IT'S a lucky man who can write his own eulogy. And this, dear reader, is mine.
As I write this, I am surrounded by my friends, my beloved, and various hangers-on whose names I can never quite recall. To you, I dedicate this humble piece of prose.
Yes, it's true.
For those of you who stood by me, through dark of night, through bounteous sunshine, in good times and in bad, through laughter and through tears, through bitter acrimony and parsimonious intrepidity, I extend my most heartfelt gratitude. For those of you who lent me money, I promise I'll try to come up with it before I kick the big one.
For those of you who cursed me, who hated me, who never read my column: I hope you're proud of yourselves now, shagstains. I weep bitter tears of anguish.
It all started about a week ago. There I was in the doctor's office, looking to score some glaucoma remedy, when all of a sudden the M.D. gives me this funny look.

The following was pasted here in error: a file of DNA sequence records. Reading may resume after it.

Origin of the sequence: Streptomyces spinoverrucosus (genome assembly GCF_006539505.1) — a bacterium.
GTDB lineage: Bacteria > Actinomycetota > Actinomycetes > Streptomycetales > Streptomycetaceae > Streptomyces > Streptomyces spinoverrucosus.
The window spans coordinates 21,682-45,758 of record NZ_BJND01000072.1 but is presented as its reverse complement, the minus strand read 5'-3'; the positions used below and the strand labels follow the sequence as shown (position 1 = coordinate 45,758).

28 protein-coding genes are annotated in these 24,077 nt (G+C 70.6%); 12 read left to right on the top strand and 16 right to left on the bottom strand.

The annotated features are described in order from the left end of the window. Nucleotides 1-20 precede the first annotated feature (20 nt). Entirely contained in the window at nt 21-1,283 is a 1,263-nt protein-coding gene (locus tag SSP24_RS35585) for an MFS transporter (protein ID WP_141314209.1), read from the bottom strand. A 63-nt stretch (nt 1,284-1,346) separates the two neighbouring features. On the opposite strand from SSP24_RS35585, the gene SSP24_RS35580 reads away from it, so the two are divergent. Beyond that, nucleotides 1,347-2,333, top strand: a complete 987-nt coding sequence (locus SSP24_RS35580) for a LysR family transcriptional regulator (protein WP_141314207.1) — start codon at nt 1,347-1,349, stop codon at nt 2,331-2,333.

"Christ, Rutger," he says. "You don't look so good. You look really sick."
"Just give me what I came for, buddy," says I.
"No, really," he says. "If I've ever seen a case of terminal premis overextenditus, I'm looking at one now."
"No way," I say. "How long have I got?"
"Well, with extreme care, maybe a month. But if you keep up your present lifestyle--drinkin', cussin', sweet-talkin' the ladies, with nary a moment to sleep or think up new material--I'd give you maybe one more week."
"Yikes," I say. "If I've only got seven days left on the old ticker I'd better get hopping on the good times."
If I have any regrets, it is that I never set up that pharmaceuticals pipeline for underdeveloped children in rural Africa. Every day thousands go without shelter, clothing, food, or illegal drugs. Now that I am faced with my own mortality, I realize that to be human is the most precious gift that God has given us.
Perhaps it's not too late. Perhaps, with your help, we really can make a difference. If you would like to make my expiration a happy one, please rush via U.S. Post any donation of smokable or ingestible material you feel you can spare to Rutger Fury, c/o The Harvard Crimson, Deputy Editorial Chairman, 14 Plympton St., Cambridge, Massachusetts 02138.
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